Last week in South Asia, the Taliban seized territory from Afghan state forces as lethal battles and attacks on civilians continued across Afghanistan. Baloch separatist groups launched attacks on security forces and engaged in remote violence in Pakistan. In India, Naxal-Maoist rebels reappeared in the south and clashed with police teams across the Red Corridor. Islamist militants attacked police in Jammu and Kashmir Union Territory, taking advantage of a drop in anti-militancy operations due to the coronavirus pandemic.
In Afghanistan,1ACLED is currently conducting a review of sourcing and reporting of the conflict in Afghanistan from 2020. the Taliban and Afghan state forces clashed in 32 out of 34 provinces last week. The Taliban made territorial gains across large areas, capturing villages, and Afghan military posts and bases. The group also gained control over 20 districts across 11 provinces last week. Meanwhile, Afghan forces continued their operations and airstrikes, as both parties traded control over Khan Abad district in Kunduz province and Dawlat Abad district in Faryab province. In one operation, Taliban militants besieged and killed at least 23 Afghan military commandos at a base in Dawlat Abad district. In the provinces of Herat, Badakhshan, and Ghor, Afghan state forces surrendered or fled, leaving control to the Taliban without clashes. Military and local government sources have attributed the recent relative ease with which the Taliban has captured territory to delays in the arrival of reinforcements and exaggerated reports of Taliban troop numbers (TOLO News, 20 June 2021). Upon territorial losses, Afghan President Ashraf Ghani replaced the Defense Minister and the Interior Minister (Al Jazeera, 19 June 2021). The Afghan military’s capacity to carry airstrikes and extensive operations is unlikely to improve in the short term, as American and foreign contractors withdraw from the country along with NATO forces. Afghan troops rely on those contractors to keep their air and ground forces running through training and maintenance (New York Times, 19 June 2021).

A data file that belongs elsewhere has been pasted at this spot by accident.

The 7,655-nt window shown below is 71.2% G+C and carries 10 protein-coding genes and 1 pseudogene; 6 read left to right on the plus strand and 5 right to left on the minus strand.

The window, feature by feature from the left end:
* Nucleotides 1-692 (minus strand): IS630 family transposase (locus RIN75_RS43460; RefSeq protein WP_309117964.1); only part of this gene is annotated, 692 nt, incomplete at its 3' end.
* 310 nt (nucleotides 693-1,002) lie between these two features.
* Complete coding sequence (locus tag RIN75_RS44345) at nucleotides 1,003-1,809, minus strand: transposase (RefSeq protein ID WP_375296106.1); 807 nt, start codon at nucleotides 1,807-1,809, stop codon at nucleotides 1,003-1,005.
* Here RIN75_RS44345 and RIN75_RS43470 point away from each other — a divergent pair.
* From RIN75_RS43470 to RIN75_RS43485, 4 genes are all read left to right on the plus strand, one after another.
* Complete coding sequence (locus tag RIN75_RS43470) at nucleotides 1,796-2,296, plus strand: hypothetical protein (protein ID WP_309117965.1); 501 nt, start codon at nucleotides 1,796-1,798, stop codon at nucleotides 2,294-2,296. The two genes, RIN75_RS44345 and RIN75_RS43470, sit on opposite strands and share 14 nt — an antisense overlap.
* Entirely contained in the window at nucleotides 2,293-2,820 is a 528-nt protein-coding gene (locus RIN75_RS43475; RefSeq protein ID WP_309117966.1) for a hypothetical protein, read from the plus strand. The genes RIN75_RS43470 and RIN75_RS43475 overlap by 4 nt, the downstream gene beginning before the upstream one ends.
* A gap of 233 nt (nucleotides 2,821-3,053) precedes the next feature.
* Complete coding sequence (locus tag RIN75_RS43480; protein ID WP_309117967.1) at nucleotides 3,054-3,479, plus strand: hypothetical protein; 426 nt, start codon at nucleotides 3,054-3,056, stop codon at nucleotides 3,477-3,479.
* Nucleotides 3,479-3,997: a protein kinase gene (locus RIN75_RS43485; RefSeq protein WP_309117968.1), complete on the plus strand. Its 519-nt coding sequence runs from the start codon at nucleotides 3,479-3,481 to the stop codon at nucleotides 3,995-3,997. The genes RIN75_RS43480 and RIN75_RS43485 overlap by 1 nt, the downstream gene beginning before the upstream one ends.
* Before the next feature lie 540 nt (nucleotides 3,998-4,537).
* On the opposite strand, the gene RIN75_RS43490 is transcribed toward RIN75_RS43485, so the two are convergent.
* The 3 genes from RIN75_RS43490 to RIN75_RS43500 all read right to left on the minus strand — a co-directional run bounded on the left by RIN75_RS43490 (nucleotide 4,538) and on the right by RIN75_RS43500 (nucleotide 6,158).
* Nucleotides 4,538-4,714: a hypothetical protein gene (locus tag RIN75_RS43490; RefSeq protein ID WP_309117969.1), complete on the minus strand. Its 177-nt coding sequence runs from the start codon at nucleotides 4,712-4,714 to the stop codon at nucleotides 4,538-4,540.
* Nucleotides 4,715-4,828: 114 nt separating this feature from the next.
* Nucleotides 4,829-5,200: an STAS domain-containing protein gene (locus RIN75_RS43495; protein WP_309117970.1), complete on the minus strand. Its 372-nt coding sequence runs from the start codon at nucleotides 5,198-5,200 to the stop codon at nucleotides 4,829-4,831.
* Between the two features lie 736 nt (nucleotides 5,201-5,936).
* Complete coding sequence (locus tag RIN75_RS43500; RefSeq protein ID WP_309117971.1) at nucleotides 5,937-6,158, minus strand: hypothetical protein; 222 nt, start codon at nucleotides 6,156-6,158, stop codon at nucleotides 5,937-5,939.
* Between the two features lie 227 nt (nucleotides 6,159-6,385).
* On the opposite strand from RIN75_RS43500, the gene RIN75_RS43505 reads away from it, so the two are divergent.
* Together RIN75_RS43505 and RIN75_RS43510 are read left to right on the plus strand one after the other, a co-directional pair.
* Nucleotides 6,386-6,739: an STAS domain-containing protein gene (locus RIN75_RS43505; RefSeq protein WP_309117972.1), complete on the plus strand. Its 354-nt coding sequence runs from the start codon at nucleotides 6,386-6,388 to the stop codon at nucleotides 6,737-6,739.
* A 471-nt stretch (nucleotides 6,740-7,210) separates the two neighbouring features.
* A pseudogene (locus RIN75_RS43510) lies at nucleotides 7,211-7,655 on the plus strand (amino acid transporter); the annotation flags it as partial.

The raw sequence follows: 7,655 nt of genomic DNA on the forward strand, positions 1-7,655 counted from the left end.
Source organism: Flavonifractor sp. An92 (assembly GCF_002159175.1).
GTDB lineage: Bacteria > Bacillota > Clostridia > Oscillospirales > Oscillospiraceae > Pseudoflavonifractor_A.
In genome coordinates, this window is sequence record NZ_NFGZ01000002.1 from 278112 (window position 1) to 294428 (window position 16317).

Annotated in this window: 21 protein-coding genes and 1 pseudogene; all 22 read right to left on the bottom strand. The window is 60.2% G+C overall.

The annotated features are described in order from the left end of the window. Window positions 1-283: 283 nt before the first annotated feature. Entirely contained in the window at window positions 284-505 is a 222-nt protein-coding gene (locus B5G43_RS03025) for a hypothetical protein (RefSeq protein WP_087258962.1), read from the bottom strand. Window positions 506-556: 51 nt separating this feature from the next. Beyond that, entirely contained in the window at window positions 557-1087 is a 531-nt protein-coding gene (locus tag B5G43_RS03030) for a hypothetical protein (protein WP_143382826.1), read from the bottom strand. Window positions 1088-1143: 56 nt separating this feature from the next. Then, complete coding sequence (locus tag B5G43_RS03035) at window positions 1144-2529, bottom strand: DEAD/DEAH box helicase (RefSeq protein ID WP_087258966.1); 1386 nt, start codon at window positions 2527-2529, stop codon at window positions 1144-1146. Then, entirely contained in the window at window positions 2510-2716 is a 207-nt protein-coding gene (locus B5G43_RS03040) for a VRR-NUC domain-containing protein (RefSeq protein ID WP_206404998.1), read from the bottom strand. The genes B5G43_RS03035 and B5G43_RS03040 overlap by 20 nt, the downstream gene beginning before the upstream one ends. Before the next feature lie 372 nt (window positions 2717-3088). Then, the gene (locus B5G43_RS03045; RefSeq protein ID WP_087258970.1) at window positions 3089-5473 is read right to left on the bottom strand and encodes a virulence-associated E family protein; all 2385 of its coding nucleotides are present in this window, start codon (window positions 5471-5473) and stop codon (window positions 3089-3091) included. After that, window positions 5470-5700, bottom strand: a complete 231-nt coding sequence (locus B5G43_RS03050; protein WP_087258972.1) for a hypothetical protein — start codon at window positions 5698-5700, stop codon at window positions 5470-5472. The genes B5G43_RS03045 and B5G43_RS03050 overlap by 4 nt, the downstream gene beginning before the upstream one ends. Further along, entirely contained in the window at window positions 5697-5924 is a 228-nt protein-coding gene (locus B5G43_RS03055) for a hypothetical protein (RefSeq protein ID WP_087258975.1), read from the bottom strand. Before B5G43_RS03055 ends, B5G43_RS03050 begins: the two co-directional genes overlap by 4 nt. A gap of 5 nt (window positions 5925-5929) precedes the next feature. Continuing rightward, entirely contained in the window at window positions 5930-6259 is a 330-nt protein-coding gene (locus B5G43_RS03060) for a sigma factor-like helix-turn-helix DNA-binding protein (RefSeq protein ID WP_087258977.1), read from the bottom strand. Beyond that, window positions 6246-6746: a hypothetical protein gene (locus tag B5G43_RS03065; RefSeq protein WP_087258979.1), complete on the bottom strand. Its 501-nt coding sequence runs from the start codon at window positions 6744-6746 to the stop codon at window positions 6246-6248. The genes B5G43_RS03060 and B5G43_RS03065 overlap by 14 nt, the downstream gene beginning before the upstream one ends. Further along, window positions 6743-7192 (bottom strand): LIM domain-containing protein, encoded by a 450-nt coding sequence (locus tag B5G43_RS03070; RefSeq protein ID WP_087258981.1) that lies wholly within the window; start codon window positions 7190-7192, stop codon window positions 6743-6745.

Also in Afghanistan, violence targeting civilians continued last week. Seven members of the Hazara ethnic group were killed in Kabul city when Islamic State militants detonated two bombs which they had planted in a minibus. The Taliban also targeted civilians, including government workers and former security forces. Meanwhile, in a series of separate events, unidentified groups killed at least four polio vaccinators and wounded several others in multiple districts of Nangarhar province, including in Jalalabad city. The attacks led to the suspension of the vaccination program in eastern Afghanistan (Amnesty International, 16 June 2021).